Recently, the Wall Street Journal published an article about the benefit of using MI in clinical settings. What do you think of MI and its use in behavioral screening and intervention?
Rachael: MI is an efficient way to implement behavioral screenings and interventions in both clinical and inpatient settings, because it provides the opportunity to make a plan of action with the patient. My job helps bridge the gap between the provider and the patient. Being that the patients immediate needs are met by the providers, time can often be a barrier. As part of the healthcare team, I am able to help patients make further plans for change.
Lindsay: Taking the time to sit down with patients and engage in a conversation using MI gives us the opportunity to understand where the patient is at in regards to a healthy lifestyle. Rachael and I use MI to promote wellness without forcing information on the patients. By understanding what the patient is going through and where they are at in regards to making changes, or not, in their life helps us provide the most relevant information to benefit the patient.
Behavioral risks, like binge drinking, are extremely common in Wisconsin. How do you think BSI has the potential to change these common behaviors?
Lindsay: Being that Wisconsin has a high prevalence of at-risk alcohol consumption, we often see a significant amount of alcohol related traumas. Here at Gundersen we are taking those opportunities to educate, should the patient be open to it, about healthier lifestyle choices in an effort to prevent something worse from happening.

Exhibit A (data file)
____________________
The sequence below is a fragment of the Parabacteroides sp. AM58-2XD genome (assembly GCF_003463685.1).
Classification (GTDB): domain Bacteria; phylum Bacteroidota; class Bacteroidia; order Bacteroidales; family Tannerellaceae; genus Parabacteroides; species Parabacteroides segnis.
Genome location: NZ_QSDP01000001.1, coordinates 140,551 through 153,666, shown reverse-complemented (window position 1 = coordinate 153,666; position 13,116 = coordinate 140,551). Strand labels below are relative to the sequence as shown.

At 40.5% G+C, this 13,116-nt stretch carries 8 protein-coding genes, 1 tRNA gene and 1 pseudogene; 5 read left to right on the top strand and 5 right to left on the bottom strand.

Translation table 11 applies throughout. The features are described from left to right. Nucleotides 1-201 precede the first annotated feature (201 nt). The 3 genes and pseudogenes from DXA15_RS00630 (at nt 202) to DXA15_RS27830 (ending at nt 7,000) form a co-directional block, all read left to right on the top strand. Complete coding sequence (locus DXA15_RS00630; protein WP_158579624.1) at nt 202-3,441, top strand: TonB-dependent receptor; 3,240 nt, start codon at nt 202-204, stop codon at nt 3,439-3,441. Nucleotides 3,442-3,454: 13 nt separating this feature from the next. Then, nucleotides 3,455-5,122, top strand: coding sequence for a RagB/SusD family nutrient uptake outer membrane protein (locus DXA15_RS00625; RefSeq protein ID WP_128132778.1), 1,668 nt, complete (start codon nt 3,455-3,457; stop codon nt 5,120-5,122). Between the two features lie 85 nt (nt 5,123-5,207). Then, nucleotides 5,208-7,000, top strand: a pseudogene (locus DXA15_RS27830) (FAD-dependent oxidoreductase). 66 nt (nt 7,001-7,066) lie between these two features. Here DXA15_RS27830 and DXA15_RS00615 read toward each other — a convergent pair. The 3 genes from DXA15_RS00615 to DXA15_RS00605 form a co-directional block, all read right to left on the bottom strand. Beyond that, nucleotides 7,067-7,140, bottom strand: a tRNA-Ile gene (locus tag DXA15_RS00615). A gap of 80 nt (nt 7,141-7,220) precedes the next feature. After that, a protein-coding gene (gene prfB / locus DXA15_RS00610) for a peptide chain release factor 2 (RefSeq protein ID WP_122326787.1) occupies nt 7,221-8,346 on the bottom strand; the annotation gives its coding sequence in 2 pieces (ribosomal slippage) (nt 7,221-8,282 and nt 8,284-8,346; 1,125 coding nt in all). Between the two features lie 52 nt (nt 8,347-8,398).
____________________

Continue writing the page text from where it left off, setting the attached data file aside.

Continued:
Rachael: Providing SBIRT services does help change the culture of risky drinking – it really just ties in beautifully to what we do and hope to continue doing.
By Mia Croyle, MA
In the third edition of Motivational Interviewing: Helping People Change (Miller & Rollnick, 2013), we are introduced to the four processes. The first of these is engaging. Our goal in this process is to establish and maintain a collaborative working relationship with the other person.
Ways to promote engagement:
- Ask for and listen to what the other person wants
- Seek an understanding of how important the topic at hand may be to the other person
- Look for what you can genuinely appreciate and comment positively about
- Provide the person with some sense of what to expect
- Offer hope – explain how what you do may help
Ways to promote disengagement:
- Assume an expert role
- Move too quickly into an assessment process
- Prematurely focus on one specific problem
- Use language that indicates labeling or blaming
By Laura Saunders, MSSW